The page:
G.A.R. and Francis S Long Post 30
by Pete Zizka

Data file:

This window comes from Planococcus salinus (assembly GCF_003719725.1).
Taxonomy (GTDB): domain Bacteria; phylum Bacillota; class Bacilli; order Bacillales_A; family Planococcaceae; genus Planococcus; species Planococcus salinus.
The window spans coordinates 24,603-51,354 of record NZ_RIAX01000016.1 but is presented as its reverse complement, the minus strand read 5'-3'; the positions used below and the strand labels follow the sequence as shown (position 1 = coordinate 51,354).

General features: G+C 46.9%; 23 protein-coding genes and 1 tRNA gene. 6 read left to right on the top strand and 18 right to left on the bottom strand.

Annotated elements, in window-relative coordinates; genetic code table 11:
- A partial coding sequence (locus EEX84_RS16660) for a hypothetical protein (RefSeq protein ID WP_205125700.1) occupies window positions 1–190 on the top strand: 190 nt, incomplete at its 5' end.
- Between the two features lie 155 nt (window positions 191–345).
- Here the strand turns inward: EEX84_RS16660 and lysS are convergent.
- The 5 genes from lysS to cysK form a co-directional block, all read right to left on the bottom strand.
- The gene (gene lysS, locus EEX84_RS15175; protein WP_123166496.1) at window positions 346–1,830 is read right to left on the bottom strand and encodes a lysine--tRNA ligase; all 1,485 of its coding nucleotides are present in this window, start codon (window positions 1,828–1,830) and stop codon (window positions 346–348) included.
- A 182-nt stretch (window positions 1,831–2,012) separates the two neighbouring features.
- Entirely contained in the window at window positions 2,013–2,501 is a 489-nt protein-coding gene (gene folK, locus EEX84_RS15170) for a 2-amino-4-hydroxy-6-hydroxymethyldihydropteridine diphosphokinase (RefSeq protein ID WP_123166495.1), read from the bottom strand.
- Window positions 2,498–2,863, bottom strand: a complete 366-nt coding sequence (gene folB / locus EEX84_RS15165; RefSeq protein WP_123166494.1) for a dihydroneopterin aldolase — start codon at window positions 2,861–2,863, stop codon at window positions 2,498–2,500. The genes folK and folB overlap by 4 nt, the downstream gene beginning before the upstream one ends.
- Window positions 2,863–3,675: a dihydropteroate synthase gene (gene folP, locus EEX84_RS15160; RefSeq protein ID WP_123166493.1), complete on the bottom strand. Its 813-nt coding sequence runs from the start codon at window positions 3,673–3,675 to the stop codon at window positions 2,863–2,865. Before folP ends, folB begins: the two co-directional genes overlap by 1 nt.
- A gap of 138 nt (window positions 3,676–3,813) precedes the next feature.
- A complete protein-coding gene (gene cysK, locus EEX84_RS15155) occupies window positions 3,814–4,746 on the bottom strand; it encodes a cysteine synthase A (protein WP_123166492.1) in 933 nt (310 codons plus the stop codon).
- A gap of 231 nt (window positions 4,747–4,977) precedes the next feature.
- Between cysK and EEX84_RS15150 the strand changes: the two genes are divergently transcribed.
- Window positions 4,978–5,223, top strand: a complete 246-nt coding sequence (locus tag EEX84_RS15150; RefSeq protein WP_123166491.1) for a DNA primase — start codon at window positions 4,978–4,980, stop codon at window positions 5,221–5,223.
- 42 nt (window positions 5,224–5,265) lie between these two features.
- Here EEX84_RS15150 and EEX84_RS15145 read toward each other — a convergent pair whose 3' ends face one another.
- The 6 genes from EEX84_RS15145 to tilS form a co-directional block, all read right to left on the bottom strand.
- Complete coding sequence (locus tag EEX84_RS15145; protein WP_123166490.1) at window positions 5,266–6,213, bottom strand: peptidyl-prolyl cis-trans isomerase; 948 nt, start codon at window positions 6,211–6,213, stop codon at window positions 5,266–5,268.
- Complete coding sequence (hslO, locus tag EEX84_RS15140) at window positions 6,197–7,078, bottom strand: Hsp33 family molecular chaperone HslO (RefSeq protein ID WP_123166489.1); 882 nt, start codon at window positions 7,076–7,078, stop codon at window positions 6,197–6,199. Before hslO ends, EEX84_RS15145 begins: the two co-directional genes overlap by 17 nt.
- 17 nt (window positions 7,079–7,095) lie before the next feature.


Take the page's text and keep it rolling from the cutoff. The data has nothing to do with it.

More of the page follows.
Many people living in Willimantic/Windham today have never had the opportunity to see the “Parrot Guns”  that were on the lawn or the oversized “G.A.R” letters that were on the windows on the High Street side of the Town Hall. The Grand Army of the Republic (G.A.R..) was an organization of Union veterans of the Civil War and was formed in 1866.  In Windham, the Francis S. Long Post, No. 30, G. A. R., was organized March 30th, 1881. Captain Long was a Willimantic native who served in the 21st Connecticut Volunteers and who died in Petersburg in 1864. On September 26, 1896, the G.A.R. members became the first occupants of the new Town Hall as they began moving their furnishings and equipment from their old hall in the Loomer Opera House. The town of Windham had provided the hall to the G.A.R. as a memorial to “the soldiers of Windham who served in the War of the Rebellion”. (An interesting side note is that the Town of Windham, unlike almost every other town, had no Civil War monument. One that had been intended for Willimantic became caught up in the controversy over whether or not to build a new town hall. The monument meant for Willimantic thus ended up in New London. Windham tried to make up for this by providing the G.A.R. with a hall. ) The Parrott guns had been donated to the G.A.R.  post in 1900 through the influence of Congressman Russell. The cost of the carriages on which the guns were to be mounted as well as the expense of mounting them was underwritten by “voluntary subscription” of the members. G.A.R. members in Windham were tremendous advocates of promoting loyalty. They went to one meeting of the school board and asked that the schools promote patriotism by holding special exercises around the time of Washington’s birthday, Lincoln’s birthday and other national holidays. The members themselves often went to the schools to give speeches and addresses, “instilling in the minds of the pupils a spirit of loyalty to the flag and patriotism”. The G.A.R.. was primarily responsible for the observance of Decoration Day, now called Memorial Day. The national G.A.R. Commander,  General Logan had sent out a request that on May 30, 1868, all G.A.R. members would go to cemeteries and decorate the graves of their fallen comrades. Today’s photos show one of the Parrott Guns and the  G.A.R letters. (part 2 next week) For questions or comments about this  week’s photo or article, please e-mail us at “threadcity@outlook.com”.


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